Ford Motor Co. claimed it was the best-selling automaker in the U.S. for the third consecutive month in November, a streak it hasn't achieved since 1974, as it reported a 5.9% year-over-year sales boost for the month.
The Dearborn automaker on Thursday said it sold 158,793 vehicles in the U.S. last month, with gains across its key segments. Truck sales were up 4.6%, SUV sales grew 20.8% and sales of Ford's burgeoning lineup of all-electric and hybrid vehicles increased 153.6% over last November.
"On the strength of Mustang Mach-E, Ford delivered record electrified vehicle sales, growing more than three times faster than the overall segment," Andrew Frick, Ford's vice president of sales for the U.S. and Canada, said in a statement. "Retail sales were up 4.5% over a year ago, with SUVs having a best-ever November sales performance on record sales of our all-new Bronco family. We expect growth to continue, thanks to adding an additional 74,000 new vehicle orders in November."
Overall, the industry saw something of a slump in November amid the lingering semiconductor chip shortage that has constrained new-vehicle inventories. Cox Automotive reported that last's sales month pace of approximately 13 million was "significantly lower" than November 2020's pace of 15.9 million sales.
"The chip shortage continues to constrain new-vehicle availability, and this November was no exception. The market is very uneven right now, with some brands, and products, facing greater shortage than others, notably Toyota and Subaru, which reported significant sales drops last month due to tight inventory," Cox said in an update Thursday.
"Meanwhile, Ford inventory has improved since summer, and with the new Bronco in market now and a better supply of pickups, including the new Maverick, the Blue Oval soundly beat the industry average last month and delivered a year-over-year sales increase. It's a market of haves and have-nots."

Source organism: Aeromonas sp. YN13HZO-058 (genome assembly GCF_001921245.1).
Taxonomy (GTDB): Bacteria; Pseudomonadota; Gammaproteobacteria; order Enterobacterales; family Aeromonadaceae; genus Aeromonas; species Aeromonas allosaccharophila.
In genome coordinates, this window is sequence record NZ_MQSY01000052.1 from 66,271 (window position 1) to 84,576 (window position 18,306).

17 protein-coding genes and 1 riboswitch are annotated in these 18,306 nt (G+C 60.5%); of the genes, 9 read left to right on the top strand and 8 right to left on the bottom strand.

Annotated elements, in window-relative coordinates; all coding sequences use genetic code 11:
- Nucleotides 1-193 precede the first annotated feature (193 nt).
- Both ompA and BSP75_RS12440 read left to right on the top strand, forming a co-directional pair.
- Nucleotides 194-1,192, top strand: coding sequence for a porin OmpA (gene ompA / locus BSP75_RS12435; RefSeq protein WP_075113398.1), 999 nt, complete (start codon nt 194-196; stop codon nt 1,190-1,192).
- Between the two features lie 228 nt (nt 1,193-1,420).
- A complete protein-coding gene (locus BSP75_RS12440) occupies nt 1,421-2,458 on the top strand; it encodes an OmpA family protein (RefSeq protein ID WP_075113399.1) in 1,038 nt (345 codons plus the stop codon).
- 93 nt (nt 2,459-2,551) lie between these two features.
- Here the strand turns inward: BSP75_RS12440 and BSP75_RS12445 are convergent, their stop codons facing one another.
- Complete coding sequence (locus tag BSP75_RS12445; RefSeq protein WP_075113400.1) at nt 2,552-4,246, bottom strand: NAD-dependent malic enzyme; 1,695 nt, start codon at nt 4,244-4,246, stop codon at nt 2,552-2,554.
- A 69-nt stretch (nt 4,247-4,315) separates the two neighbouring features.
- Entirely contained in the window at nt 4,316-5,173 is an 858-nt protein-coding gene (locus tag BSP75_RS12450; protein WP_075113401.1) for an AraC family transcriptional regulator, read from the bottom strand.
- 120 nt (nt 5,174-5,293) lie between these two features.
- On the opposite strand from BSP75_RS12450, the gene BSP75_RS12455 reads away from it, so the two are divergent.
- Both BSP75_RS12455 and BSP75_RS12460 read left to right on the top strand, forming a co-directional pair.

Ford's share of the electrified vehicle market grew to 10%, up from 5.4% last year, according to the automaker. Overall, it sold 11,116 electrified vehicles, attributing the boost to strong sales of Mach-E, its first all-electric vehicle, and the hybrid version of the F-150 pickup, which had 4,767 sales.
With General Motors Co. extending downtime at its Chevrolet Bolt plant in Oakland County into next year, Ford Motor Co.'s electric vehicles are poised to outsell GM's for 2021, depending on how December shakes out.
Although Tesla Inc. and Volkswagen AG remain the top two sellers of electric vehicles in the United States, GM and Ford are revving to be market leaders, they say.
GM on Thursday said it notified the 1,181 employees at its assembly plant in Lake Orion that it will extend downtime there through the week of Jan. 24 "to continue prioritizing recall repairs," spokesman Dan Flores said in a statement. Production halted the week of Aug. 23 when the Detroit automaker recalled every Bolt ever produced for a defect in the LG Energy Solution-produced batteries that had a potential for fire risk. It previously said production would be down through December.